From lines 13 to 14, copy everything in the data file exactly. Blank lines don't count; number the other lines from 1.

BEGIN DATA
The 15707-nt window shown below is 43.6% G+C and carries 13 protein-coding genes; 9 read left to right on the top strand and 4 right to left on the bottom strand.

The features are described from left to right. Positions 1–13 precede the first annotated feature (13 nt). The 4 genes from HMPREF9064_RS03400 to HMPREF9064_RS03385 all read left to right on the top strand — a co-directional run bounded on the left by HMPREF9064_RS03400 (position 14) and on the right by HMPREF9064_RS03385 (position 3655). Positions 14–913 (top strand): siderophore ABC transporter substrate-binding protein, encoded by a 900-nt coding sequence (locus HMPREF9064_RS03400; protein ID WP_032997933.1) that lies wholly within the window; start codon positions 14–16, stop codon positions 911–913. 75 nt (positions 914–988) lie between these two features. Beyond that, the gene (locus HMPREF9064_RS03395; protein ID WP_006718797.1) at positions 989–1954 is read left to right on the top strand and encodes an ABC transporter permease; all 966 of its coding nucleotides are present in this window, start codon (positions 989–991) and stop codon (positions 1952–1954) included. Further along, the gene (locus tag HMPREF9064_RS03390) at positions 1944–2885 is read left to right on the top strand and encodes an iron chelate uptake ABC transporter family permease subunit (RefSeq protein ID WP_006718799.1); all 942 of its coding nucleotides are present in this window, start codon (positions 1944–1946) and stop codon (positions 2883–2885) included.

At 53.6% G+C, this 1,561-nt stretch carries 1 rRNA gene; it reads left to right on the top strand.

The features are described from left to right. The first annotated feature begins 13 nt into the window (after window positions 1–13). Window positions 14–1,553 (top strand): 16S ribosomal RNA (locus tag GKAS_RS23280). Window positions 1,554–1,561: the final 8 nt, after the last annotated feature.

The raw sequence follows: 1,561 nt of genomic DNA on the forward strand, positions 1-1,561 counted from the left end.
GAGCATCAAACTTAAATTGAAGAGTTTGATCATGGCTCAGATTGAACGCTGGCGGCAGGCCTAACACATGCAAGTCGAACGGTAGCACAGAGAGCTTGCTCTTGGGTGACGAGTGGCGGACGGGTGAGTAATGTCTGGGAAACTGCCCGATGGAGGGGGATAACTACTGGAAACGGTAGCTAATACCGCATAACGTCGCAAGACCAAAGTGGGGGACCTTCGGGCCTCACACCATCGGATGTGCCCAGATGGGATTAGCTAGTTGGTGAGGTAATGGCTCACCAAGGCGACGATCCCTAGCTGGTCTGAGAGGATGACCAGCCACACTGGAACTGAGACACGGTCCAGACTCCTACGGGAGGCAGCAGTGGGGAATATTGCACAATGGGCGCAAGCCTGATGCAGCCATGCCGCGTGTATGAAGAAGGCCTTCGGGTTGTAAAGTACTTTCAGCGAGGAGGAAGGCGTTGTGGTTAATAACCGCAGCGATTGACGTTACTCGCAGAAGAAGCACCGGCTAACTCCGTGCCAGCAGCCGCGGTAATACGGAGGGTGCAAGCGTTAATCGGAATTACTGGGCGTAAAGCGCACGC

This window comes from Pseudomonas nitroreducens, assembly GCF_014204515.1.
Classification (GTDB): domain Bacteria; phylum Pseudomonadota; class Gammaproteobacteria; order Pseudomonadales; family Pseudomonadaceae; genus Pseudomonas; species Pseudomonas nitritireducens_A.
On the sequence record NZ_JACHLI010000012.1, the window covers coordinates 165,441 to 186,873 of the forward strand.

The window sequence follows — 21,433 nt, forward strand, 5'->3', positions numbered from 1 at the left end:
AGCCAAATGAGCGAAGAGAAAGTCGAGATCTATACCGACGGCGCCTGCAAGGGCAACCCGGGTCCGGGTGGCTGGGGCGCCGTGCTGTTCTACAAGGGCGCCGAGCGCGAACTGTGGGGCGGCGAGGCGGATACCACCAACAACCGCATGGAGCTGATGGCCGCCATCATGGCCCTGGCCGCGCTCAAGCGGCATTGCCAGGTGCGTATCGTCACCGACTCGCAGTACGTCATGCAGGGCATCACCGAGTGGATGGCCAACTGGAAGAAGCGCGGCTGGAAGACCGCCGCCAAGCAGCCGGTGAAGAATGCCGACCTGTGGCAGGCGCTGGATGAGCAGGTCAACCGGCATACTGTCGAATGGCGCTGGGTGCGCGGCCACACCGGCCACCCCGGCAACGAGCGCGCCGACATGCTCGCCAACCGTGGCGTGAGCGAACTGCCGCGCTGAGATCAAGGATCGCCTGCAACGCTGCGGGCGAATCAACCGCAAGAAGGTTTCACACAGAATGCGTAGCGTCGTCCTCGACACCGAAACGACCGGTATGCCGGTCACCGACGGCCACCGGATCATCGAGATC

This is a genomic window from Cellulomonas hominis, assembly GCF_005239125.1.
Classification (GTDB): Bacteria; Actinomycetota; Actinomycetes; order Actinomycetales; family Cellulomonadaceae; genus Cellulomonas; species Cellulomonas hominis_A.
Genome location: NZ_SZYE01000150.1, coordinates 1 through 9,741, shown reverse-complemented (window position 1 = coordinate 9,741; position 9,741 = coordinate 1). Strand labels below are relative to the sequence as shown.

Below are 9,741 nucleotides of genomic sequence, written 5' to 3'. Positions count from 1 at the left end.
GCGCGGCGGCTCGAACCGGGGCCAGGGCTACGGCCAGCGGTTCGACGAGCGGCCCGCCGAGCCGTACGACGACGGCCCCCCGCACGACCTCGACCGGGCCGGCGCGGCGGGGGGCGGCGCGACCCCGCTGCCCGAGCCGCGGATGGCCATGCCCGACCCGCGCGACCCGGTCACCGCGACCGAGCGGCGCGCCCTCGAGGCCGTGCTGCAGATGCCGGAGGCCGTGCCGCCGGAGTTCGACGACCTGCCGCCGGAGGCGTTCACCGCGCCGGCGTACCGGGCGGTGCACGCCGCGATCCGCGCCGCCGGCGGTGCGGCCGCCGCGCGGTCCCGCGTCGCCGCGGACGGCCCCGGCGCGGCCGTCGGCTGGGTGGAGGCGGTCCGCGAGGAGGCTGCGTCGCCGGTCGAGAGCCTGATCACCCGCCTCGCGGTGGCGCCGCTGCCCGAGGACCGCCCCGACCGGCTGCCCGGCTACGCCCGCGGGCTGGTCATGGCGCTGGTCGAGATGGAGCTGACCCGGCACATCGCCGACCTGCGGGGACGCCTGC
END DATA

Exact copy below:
Classification (GTDB): Bacteria; Actinomycetota; Actinomycetes; order Actinomycetales; family Cellulomonadaceae; genus Cellulomonas; species Cellulomonas hominis_A.
Genome location: NZ_SZYE01000150.1, coordinates 1 through 9,741, shown reverse-complemented (window position 1 = coordinate 9,741; position 9,741 = coordinate 1). Strand labels below are relative to the sequence as shown.